Many years ago, when I was a little girl, my mother told me that a man would come along whom I would marry, and he would take care of me. I grew up with the notion that my Prince would ride in, swoop me up, and like the fairy tales attest, would take care of me happily ever after. In 1971, I married my Prince.
During the next 40 years, I faced many moments of alarm and frustration as I tried to pin my expectations onto a man who wouldn’t accept them. Because he wasn’t going to be pinned down to any particular roles that I wanted him to fill, he is the best partner I could have had. My frustration acted as an opening to some large life lessons.
The biggest life lesson required me to grasp that the frustration I felt told a tale about me, not about Steve. Over the past couple of years, I have noticed some significant shifts begin to emerge in me regarding my relationship. I have recently come to understand what those shifts are about.
I’ve recently listened to some CDs by a teacher named Adyashanti, who put words on it for me. I’ve come to understand that, in a healthy relationship, neither party needs the other. Nor do they use each other to work out their personal issues. I’ve observed that need-based relationships often result in sticky, manipulative interactions. They can be teeming with attempts to get the other person to change to fill personal needs.
For me, the biggest and most productive change has been the awareness that I can only change myself. So slowly and not without resistance, I’ve spent the last two years releasing Steve from the roles that, for almost 40 years, I had insisted that he play in my life. I no longer need him for a sense of who I am. I’ve stopped using him as a handy coat rack on which to hang my insecurity. I no longer require him to play the roles of Knight in Shining Armor and Administrator of Wife Security.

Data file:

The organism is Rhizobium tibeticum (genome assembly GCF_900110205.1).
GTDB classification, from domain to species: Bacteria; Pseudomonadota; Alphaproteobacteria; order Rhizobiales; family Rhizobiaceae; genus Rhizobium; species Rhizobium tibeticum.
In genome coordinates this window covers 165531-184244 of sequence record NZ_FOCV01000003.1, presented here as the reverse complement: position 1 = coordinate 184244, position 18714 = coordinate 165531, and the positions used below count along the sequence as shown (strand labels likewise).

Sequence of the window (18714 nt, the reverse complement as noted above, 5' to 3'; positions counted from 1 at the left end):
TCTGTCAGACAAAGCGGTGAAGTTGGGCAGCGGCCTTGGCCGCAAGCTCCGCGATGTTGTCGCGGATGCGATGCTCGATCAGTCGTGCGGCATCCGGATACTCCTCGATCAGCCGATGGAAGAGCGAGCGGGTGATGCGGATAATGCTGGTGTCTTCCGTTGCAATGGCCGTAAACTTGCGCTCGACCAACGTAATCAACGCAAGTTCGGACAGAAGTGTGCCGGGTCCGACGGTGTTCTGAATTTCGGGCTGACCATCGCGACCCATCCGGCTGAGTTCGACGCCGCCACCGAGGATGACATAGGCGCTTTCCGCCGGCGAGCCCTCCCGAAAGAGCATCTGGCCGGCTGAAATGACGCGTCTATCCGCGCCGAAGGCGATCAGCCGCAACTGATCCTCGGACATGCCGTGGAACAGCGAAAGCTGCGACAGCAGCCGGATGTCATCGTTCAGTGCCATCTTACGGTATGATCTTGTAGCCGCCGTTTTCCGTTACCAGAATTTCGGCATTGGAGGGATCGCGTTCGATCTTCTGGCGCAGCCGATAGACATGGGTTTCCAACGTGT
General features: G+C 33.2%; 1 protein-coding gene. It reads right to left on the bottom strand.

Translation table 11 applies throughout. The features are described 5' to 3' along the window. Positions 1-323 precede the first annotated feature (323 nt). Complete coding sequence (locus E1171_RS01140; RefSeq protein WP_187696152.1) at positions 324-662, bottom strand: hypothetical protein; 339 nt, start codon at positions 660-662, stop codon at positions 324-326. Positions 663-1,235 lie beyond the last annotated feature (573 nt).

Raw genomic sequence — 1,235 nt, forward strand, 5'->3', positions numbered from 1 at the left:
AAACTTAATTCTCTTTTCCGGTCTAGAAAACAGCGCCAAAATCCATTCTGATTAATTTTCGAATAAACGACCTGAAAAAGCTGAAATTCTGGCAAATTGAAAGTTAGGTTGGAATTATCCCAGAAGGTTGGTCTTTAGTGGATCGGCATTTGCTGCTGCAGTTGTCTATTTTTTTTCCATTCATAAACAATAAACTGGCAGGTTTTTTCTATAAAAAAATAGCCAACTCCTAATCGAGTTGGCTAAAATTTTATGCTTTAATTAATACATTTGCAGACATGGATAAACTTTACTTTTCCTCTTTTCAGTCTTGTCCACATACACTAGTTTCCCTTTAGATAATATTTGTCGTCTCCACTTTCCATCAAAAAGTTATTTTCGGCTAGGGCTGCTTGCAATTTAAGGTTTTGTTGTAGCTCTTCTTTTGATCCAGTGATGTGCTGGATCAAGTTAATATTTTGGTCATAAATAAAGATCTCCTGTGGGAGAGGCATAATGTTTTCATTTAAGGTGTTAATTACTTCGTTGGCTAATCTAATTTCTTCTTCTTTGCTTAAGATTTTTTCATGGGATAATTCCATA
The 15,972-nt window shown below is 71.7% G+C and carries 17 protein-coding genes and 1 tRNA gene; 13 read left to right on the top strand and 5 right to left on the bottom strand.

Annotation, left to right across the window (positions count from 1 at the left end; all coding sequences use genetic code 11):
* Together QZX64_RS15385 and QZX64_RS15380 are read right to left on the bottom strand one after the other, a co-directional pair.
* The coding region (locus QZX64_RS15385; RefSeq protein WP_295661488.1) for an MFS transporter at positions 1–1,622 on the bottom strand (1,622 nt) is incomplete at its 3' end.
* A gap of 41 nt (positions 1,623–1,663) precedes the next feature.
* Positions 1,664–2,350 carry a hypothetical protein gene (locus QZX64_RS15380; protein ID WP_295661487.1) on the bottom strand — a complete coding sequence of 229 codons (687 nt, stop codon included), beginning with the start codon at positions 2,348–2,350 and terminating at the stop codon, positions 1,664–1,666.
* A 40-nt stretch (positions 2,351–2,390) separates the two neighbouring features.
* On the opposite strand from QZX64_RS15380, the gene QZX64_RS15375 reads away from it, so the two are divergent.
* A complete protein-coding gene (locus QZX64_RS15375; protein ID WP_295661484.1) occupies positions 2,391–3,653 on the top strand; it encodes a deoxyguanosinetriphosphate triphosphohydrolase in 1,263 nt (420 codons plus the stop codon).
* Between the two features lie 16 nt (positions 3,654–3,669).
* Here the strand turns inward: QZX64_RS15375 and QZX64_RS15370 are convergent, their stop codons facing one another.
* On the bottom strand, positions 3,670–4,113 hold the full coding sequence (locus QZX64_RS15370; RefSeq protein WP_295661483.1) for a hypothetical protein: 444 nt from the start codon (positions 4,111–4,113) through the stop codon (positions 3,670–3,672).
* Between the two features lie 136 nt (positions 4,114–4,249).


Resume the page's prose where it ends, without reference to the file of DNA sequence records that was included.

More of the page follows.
“What’s left then?” you might ask. When a relationship drops need and manipulation, it paves the way for relaxation, contentment, and true enjoyment of each other. You allow the other to be whomever and whatever he or she is.
For some people, this may result in seeing that the relationship no longer serves. Or you may find a relaxed sense of enjoyment, peace and freedom within it. In either case, you experience the ability to live your real life rather than a contrived version based on false beliefs.
To all of you this holiday season, I wish the contentment and freedom of allowing those around you to be who they are. May you experience the gifts that come from being present to and loving what is.
Dr. Marta practices as a professional mentor in communication and consciousness. To contact her, e-mail firstname.lastname@example.org or call (928) 451-9482.